El Peñol, A Very Big Rock Indeed

by Stephanie Walsh on March 5, 2012 · 14 comments

in Colombia, South America, Travels

There is one way to describe climbing El Peñol, the gigantic 10,000,000 ton rock, also known as la Piedra del Peñol or Peñon de Guatapé in the Antioquia Department of Colombia; exhausting. It is definitely worth it though. The views from the top are incredible and the smug feeling that goes with conquering the steep climb is not bad either.

All 659 steps on the side of El Peñol, Guatapé, Colombia

All 659 steps on the side of El Peñol, Guatapé, Colombia

One Step at a Time

I guess the fact that we decided to walk to the rock didn’t help with our exhaustion by the time we had scaled all 659 steps of Piedra del Peñol. It was a decision fuelled by our recent motivation to do exercise daily. However when constantly traveling and arriving to new locations every few days, you are often in locations not necessarily suited to morning exercise, so we took off by foot in the direction of the giant chunk of rock projecting towards the sky in the far distance. I don’t think we ever considered the fact that once we reached El Peñol, we still had to scale it.

Me in front of El Peñol, Guatapé, Colombia

Me in front of El Peñol, Guatapé, Colombia

Despite that, the walk was pleasant, with beautiful views of the surrounding lake valleys and mountains and for most of the journey, we could see the great rock getting closer and closer, and in turn getting more daunting. The walk even included crossing a very wobbly wooden bridge suspended high above the road (we felt very Indiana Jones!). It took us about an hour to walk there, including stopping for pictures and taking one 5-minute rest on the very steep final hill.

Views on the way up at El Peñol, Guatapé, Colombia

Views on the way up at El Peñol, Guatapé, Colombia

Once we looked around the tourist area below the rock, full of expensive restaurants and souvenirs, we paid the $10,000COP entrance fee for Peñon de Guatapé (about $5 USD/€4) and began the ascent. Thankfully, the stairs have been improved in recent years from wooden (yes, wooden) to stone, and they have also added a separate smaller stairs for those descending.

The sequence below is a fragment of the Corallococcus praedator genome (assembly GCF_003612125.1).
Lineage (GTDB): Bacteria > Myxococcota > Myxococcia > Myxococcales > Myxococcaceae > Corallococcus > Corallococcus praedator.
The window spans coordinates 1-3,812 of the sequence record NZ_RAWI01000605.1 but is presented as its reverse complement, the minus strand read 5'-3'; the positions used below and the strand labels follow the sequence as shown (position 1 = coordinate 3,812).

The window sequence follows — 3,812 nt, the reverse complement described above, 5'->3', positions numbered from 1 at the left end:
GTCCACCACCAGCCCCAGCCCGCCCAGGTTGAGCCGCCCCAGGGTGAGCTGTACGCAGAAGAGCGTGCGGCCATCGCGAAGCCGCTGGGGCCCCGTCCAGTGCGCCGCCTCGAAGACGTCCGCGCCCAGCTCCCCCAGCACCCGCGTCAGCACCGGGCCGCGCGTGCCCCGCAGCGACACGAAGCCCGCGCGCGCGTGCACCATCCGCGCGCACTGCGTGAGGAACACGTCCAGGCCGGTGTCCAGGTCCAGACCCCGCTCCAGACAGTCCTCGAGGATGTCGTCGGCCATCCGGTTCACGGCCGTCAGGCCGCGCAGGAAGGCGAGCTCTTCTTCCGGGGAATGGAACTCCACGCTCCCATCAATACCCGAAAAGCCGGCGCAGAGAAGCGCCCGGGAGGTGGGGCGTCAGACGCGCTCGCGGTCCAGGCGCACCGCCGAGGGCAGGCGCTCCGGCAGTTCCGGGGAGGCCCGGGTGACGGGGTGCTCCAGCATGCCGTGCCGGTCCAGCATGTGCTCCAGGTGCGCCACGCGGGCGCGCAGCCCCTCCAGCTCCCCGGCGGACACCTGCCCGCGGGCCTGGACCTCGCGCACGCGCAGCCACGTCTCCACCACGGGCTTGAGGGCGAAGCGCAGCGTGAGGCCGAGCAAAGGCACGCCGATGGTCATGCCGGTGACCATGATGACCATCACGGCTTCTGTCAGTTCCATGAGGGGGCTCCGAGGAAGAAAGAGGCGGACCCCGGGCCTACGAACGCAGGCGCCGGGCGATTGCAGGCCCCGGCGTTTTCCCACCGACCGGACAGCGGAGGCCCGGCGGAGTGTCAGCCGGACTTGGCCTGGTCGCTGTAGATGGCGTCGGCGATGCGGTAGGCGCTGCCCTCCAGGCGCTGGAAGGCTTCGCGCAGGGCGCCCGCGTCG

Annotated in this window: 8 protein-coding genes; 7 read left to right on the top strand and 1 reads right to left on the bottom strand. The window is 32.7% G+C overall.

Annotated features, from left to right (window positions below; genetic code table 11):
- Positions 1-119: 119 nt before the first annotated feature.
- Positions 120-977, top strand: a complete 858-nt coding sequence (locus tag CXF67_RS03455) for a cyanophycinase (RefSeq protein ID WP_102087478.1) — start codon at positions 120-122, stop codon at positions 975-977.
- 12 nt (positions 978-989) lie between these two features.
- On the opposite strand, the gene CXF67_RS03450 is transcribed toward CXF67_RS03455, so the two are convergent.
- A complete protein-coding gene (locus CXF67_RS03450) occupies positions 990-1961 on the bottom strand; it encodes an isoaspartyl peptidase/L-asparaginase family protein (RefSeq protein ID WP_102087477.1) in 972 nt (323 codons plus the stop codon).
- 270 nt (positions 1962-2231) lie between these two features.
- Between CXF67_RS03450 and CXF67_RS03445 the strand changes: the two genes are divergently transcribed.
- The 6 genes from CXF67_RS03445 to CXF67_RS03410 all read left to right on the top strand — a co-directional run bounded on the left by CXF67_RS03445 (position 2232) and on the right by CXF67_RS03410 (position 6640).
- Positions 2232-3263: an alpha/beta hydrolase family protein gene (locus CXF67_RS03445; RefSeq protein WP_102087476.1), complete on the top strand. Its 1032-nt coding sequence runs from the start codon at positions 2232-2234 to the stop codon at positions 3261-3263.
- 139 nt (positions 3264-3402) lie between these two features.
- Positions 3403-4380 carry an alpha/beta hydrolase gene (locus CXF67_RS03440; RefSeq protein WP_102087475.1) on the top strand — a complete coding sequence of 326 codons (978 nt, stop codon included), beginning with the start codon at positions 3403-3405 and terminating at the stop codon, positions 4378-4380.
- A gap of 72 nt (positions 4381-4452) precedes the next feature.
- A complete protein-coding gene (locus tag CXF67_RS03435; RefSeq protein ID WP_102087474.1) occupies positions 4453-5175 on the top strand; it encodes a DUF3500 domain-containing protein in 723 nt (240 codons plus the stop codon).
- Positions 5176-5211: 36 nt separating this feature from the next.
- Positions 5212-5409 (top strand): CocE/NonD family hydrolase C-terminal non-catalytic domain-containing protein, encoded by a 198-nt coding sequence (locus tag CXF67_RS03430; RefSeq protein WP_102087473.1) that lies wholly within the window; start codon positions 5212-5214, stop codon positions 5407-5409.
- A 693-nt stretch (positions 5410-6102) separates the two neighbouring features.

1. Enthusiastically on step 1 of 659; 2. Collapsed at step 12; 3. So close and so exhausted; 4. I made it!

1. Enthusiastically on step 1 of 659; 2. Collapsed at step 12; 3. So close and so exhausted; 4. I made it!

The top of the rock consists of a small-ish fenced in area with a small hut for buying souvenirs, or a much-needed beer and another tall circular building built as a viewing point, where you can also climb to its roof. The top of the building, adds another few meters to the 2,135 height of El Peñol to allow for uninterrupted 360-degree views of the surrounding land for miles. I advise taking a nap while up there and enjoy the breeze!

View from the top of El Peñol, Guatapé, Colombia

View from the top of El Peñol, Guatapé, Colombia

Andres on the roof of the viewing point of El Peñol, Guatapé, Colombia

Andres on the roof of the viewing point of El Peñol, Guatapé, Colombia

Pride Rock; El Peñol vs. Guatapé

My favourite thing about Piedra del Peñol is the funny story behind the two giant letters painted onto the side of the rock (don’t ask me how they managed that!). The letters ‘G’ and the start of an incomplete ‘U’, were begun by the residents of Guatapé, who have claimed ownership of the rock for years despite the protests of the residents of El Peñol (also the name of the other nearby town) who also claim that the rock is theirs. Once the residents of El Peñol heard about the attempts of Guatapé to claim the rock, by painting their towns name onto it, they immediately created a huge mob to stop it. Typical feisty spirit of the Paisa´s in action (a nickname for Colombians from the Antioquia region)! 

Letters G and half of a U painted onto El Peñol, Guatapé, Colombia

Letters G and half of a U painted onto El Peñol, Guatapé, Colombia

Guatapé, Guatapé, Guatapé!

I loved Guatapé. The streets are so colourful, clean and another descriptive word beginning with C? But really it is one of the nicest towns I’ve been to in Colombia (I know I say that about almost every town) but it is also very different than any of the other places I’ve been. Every single building is covered in vibrant wall art known as ‘zócalos’. The zócalos are a tradition unique to Guatapé and found on every building in various styles, ranging from geometric shapes to historical depictions and often the downright hilarious. All the ‘zócalos’ were re-painted in 2011 in an initiative to encourage tourism, as Guatapé turned 100 years old and hosted the 2011 Guatapé ITU Triathlon Pan American Cup and Caribbean Championships.

Typical street in the very colourful Guatapé pueblito, Colombia

Typical street in the very colourful Guatapé pueblito, Colombia

Guatapé is a beautiful small town and I would recommend spending more than a day so you can enjoy the town as well as la Piedra del Peñol. On weekends, particularly Sundays, you will find the town a hive of activity especially down by the lake with visiting Colombian families, locals, tourists and backpackers enjoying the lakeside restaurants, the many water sports on offer and the temporarily constructed fairground attractions for kids.

Funny zócalos of Guatapé, Colombia

Funny zócalos of Guatapé, Colombia

Where to stay in Guatapé